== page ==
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Car Battery Is Dead: 12 Reasons Why Your Car Battery Keeps Dying

Fernando the electronics guy is an electronics engineer. He earned his Bachelor of Science in Electronics Engineering from UC Riverside.

Car Battery Keeps Dying

Car Battery Keeps Dying

Cars used to be easier before being electrical.

Cars becoming increasingly electric dependent is causing consumers to make mistakes that could cost them plenty. The past is full of cars heavily dependent on mechanical action. In today’s world, most cars are electric in nature.

Electronics make cars complicated. Electrical and electronic devices all have one thing in common: they make things complicated. The answer is not straightforward when you find an electrical problem.

Checking the charging system and other solutions. There are steps and procedures to follow to find out why the car battery keeps dying. It is especially important to follow these if your car is dying overnight.

How to Stop Car Battery From Dying

1. The Radio is killing your battery

The first solution is to check up on your radio. Make sure your radio is off when turning off the car. This could cause issues when left unattended. Ensuring the radio stays off means your battery is not being discharged while you’re gone.

There are also times where the radio is simply causing a higher load on the battery than is feasible. This is typical for weaker batteries or batteries with bad connections to the terminals.

2. Your battery can’t hold a charge.

Batteries may lose the ability to hold a charge due to the nature of acid batteries. The possible reason for not holding a charge might be trivial though there are many reasons for it not holding a charge. Having a failed or old battery means it is not able to hold a charge. As a result, you will not start your car.

3. The battery is leaking acid.

Batteries are composed of a sulfuric acid and distilled water mixture. This is how your car battery is able to hold a charge. Your battery will decrease in performance if it is leaking battery acid. It will seize to hold a charge at some point. It may cause your car to not start.

4. The battery is dry.

You need to ensure all non-maintenance-free batteries are properly filled with distilled water twice a year. Ensuring proper acid levels results in better battery charging and performance.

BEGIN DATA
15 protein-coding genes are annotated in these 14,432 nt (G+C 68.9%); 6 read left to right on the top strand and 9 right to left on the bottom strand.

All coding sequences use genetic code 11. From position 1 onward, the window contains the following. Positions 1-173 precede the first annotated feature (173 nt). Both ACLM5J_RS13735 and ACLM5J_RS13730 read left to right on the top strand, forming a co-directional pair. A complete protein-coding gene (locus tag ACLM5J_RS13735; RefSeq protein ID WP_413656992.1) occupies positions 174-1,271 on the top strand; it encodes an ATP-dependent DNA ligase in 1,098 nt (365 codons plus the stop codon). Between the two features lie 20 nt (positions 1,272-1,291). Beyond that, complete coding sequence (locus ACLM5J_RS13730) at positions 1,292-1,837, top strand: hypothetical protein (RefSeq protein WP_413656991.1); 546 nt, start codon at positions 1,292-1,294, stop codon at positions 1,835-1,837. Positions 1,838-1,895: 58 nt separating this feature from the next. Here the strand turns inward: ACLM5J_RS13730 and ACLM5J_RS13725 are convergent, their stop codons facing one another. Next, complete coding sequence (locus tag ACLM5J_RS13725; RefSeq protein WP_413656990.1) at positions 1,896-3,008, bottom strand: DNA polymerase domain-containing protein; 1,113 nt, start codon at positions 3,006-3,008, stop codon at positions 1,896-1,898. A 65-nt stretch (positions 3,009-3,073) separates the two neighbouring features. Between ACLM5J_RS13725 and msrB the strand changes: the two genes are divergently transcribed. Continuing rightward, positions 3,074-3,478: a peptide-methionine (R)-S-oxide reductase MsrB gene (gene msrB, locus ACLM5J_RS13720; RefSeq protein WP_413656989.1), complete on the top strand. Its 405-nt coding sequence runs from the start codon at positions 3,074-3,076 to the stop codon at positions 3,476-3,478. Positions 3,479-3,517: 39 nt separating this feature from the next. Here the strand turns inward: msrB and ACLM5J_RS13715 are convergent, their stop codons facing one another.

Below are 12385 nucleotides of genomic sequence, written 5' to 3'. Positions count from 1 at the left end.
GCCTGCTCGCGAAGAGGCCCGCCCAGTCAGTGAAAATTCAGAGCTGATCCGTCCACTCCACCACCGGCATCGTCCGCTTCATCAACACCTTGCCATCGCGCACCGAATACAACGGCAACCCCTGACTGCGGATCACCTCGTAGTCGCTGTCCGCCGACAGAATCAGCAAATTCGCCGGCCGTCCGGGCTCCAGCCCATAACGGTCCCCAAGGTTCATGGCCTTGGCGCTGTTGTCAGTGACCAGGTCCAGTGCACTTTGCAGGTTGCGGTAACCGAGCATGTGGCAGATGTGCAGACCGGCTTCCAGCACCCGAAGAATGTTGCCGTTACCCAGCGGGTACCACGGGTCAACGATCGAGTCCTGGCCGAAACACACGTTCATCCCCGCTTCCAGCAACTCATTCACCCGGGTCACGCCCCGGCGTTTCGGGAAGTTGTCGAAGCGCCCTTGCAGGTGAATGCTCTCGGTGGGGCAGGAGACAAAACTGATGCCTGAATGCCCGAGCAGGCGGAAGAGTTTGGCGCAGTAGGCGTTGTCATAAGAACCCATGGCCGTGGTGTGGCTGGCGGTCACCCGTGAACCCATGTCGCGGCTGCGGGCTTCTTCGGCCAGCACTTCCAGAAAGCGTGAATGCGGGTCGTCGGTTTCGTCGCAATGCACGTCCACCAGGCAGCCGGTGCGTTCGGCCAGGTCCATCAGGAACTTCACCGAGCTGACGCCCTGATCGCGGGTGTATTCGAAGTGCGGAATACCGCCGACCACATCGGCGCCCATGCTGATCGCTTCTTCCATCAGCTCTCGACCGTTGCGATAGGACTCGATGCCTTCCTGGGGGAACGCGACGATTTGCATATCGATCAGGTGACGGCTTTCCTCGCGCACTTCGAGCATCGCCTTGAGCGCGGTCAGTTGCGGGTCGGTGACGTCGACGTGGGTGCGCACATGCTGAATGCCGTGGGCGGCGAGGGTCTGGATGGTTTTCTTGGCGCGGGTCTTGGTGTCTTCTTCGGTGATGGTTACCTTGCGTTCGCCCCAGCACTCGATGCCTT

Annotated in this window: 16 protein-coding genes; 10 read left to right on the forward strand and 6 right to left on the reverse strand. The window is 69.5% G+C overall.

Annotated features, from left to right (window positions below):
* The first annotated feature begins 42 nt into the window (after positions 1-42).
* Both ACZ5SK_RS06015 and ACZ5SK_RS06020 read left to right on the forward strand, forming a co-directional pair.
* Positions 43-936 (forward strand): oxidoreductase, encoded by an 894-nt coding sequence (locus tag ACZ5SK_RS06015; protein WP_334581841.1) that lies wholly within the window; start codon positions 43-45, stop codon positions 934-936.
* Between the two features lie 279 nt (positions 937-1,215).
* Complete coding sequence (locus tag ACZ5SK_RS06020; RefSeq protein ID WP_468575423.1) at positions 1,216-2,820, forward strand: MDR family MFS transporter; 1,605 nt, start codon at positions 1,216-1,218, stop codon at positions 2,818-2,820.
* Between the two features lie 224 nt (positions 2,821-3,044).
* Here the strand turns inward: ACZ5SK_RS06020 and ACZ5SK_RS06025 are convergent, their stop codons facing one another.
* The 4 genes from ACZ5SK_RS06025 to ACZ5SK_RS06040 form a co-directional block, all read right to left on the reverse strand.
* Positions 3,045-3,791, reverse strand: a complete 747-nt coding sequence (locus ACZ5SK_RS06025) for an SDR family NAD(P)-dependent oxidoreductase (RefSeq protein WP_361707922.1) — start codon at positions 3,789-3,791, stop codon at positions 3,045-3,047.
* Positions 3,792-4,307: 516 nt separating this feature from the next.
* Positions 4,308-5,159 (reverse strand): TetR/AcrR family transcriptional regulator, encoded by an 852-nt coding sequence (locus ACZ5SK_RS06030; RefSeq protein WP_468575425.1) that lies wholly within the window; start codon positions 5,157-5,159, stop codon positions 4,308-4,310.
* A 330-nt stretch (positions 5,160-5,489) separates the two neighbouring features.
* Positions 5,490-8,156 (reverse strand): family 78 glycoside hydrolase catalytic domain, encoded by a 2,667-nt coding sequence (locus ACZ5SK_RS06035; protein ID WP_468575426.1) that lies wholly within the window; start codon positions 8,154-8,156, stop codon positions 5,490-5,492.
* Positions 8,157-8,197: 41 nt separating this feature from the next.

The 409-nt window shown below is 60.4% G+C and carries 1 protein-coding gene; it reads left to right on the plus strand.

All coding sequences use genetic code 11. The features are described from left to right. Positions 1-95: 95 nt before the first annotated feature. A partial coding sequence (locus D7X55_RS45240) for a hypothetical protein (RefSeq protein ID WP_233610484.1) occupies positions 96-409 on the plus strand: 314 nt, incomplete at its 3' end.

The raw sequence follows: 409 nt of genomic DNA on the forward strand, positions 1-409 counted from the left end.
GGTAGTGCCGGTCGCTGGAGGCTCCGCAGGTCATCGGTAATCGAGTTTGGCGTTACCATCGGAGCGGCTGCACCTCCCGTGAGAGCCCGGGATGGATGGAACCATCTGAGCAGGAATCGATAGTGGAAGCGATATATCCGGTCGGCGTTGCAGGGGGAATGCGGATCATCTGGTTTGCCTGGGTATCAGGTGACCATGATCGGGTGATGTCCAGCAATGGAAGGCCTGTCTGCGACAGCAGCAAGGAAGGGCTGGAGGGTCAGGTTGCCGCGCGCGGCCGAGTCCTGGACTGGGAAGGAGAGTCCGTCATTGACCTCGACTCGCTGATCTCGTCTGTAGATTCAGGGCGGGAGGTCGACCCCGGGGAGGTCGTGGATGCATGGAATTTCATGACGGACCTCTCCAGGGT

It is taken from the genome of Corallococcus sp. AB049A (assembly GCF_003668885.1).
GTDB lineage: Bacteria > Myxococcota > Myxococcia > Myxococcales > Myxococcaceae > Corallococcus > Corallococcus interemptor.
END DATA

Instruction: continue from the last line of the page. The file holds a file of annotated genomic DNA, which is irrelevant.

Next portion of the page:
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5. Bad connection at battery posts.

Buildups of acid and other debris on the posts and terminals lead to lesser conductivity. The car will not start in severe cases due to the conductivity being unable to support higher amperage loads typical of starting a car.

6. Failed alternator not producing AC.

A failed alternator means a failed charging system. The alternator is responsible for converting mechanical energy to electrical energy in the form of alternating current.

7. Failed diodes

The AC generated by the alternator passes through three dedicated rectifiers (AC to DC) diodes. Improper charging and damage to the battery may result when the diodes have failed. AC may not properly charge a DC battery.

8. Accessories are being juiced when the car is off.

Accessories left alone may drain the battery over time. Improperly wired accessories commonly cause this. It is best to ensure accessories are not running while the vehicle is off – especially the accessory cigarette lighter port.

9. Accidental shorting of battery due to bad wiring.

Another common cause is accidental shorting of the battery due to bad wiring. You may experience the battery being drained by allowing staggering cables to touch both the positive and negative leads. This discharge the battery slowly because wires are a natural resistance source. Resistivity calculations may be used to demonstrate the relationship between bigger wires and higher resistance levels. Resistance makes the voltage drop and drain.

10. The headlights are not automatic.

It is possible you may not be aware that your headlights do not automatically turn off. Not all cars are equipped with this feature. I notice this feature on the newer models and not on the older ones. Turn the headlights off manually if you must.

11. The turn signal switch assembly is broken.

The headlights may turn on and off if the turn signal switch assembly is broken. It is possible the broken assembly is turning on your headlights or other sets of lights as you are leaving your car.

12. The headlight relay/switch is shorted and stuck to on.

The relay and switch to any light components may be accidentally stuck on in rare cases. Check all fuses and relays as a last measure to ensure this isn’t a problem.

This content is accurate and true to the best of the author’s knowledge and is not meant to substitute for formal and individualized advice from a qualified professional.

© 2022 electronicsguy

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